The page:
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Participants


State Involvement and Leadership
State-level leadership was initiated by the Project Director of the NYS Office for Technology (OFT), who provided guidance and direction to all government agencies involved in GIS activities. OFT, organizationally located in the Office of the Governor, was established to coordinate NYS information policies and resources. OFT successfully provided the state-level leadership necessary to implement the GIS Coordination Program by designating a leader who acted as a steadfast champion for the cause of cooperation. By pursuing a strategy of incremental gains, practical goals with challenging deadlines, and wide consultation within the GIS community, a great deal was accomplished in a short time. It is important to understand, as well, that OFT was a new agency linked to the Governor. As such, it had no "history" to overcome, and state agencies, local governments, and private businesses alike perceived the GIS initiative to have the commitment of the State's top elected leader.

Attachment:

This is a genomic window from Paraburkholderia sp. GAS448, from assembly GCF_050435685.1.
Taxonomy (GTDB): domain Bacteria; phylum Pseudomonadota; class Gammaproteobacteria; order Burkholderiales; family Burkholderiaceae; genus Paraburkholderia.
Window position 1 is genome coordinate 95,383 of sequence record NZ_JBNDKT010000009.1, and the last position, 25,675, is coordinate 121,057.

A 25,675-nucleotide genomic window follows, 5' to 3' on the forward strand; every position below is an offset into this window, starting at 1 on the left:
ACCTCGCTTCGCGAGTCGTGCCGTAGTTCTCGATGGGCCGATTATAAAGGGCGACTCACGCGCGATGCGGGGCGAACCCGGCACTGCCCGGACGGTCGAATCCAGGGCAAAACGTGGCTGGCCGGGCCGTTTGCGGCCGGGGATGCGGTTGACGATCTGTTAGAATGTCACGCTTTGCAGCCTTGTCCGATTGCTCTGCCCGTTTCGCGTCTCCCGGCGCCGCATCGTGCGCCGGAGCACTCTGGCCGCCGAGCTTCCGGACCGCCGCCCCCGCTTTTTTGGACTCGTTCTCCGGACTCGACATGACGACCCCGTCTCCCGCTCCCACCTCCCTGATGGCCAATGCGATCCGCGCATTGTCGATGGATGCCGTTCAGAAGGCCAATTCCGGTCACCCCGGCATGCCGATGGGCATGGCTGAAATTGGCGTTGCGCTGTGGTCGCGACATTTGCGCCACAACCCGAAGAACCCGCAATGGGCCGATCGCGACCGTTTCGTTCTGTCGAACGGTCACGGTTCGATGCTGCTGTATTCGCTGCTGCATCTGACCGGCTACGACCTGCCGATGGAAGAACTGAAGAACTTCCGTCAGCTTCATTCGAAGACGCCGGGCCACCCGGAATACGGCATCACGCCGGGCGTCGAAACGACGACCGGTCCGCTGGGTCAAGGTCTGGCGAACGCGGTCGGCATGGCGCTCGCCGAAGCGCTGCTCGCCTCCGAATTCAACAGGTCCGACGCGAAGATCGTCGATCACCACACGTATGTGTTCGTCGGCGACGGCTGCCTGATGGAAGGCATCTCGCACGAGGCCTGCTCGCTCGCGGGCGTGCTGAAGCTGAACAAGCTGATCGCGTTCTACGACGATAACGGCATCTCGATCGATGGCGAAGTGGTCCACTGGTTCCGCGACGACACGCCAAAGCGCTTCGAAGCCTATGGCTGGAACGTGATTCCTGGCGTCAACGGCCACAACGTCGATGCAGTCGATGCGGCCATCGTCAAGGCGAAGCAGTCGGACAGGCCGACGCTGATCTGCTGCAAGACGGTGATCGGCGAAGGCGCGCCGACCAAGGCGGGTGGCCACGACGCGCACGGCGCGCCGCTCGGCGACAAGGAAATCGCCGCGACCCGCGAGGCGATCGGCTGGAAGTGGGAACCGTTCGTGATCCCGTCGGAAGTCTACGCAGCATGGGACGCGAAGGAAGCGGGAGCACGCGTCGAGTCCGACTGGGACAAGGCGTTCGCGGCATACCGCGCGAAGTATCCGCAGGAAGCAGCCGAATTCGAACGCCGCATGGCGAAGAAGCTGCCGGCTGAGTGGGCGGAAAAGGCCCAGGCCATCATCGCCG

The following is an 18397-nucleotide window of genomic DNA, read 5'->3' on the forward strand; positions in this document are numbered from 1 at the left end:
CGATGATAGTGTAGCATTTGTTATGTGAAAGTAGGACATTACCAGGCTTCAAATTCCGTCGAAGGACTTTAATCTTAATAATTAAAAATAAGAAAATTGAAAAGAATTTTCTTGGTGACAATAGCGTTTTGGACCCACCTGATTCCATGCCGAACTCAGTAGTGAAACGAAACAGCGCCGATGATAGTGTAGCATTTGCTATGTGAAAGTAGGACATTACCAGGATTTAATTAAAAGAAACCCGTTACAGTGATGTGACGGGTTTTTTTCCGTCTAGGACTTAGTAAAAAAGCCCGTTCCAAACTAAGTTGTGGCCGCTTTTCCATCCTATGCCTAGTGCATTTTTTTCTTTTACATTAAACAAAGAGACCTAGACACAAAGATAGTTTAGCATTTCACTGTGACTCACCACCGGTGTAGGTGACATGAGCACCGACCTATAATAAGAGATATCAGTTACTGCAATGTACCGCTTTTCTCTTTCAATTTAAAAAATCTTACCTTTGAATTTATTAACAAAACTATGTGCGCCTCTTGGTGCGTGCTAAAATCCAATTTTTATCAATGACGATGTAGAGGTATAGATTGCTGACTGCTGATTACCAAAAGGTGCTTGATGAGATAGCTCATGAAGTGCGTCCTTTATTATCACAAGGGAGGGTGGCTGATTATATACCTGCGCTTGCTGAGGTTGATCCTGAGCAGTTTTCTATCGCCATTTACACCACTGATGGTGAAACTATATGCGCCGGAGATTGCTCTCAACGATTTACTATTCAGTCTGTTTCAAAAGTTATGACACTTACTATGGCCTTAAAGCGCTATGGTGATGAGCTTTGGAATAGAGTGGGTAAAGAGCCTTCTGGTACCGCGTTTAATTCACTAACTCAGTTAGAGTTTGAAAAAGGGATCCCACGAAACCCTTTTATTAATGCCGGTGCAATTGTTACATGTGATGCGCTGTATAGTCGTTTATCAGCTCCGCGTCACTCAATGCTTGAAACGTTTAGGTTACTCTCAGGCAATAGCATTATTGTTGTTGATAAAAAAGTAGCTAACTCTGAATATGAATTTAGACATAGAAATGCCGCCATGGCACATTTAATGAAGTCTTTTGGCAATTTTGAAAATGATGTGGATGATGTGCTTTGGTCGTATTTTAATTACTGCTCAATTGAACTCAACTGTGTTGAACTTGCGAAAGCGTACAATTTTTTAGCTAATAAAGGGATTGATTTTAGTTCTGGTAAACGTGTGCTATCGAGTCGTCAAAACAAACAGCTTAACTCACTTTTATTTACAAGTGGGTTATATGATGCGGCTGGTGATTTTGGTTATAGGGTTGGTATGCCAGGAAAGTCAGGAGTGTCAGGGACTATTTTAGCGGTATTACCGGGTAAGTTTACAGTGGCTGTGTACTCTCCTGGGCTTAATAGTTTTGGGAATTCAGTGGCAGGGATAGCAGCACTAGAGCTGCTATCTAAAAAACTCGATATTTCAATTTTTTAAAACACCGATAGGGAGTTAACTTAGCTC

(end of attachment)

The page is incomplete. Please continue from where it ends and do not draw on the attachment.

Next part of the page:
State leadership was also exercised by several state agencies that are the acknowledged leaders in the use of GIS: the Departments of Transportation and Environmental Conservation (DOT and DEC), and the Office of Real Property Services (ORPS). The early involvement of these agencies in the GIS program was crucial in order to convince other agencies to become active in the coordination effort and to join the formal data sharing cooperative. Many state agencies needed to see the state GIS leaders demonstrate commitment before they would join the effort. DOT, in particular, was a critical player as it had a historical policy and practice of selling its GIS data, even to other government agencies. New leadership within DOT became committed to the cooperative program and put its key data sets on the Clearinghouse for free use. DOT also led the effort to create and advocate for formal Data Sharing Agreements . ORPS engaged with DOT in a successful experiment in making data from both agencies available over the Internet. DEC, an early advocate of data sharing, was among the first agencies to develop complete metadata for its data holdings and to encourage their use. While many other agencies advocated for cooperation, and actively contributed to the effort, these three agencies provided essential leadership and credibility for the project.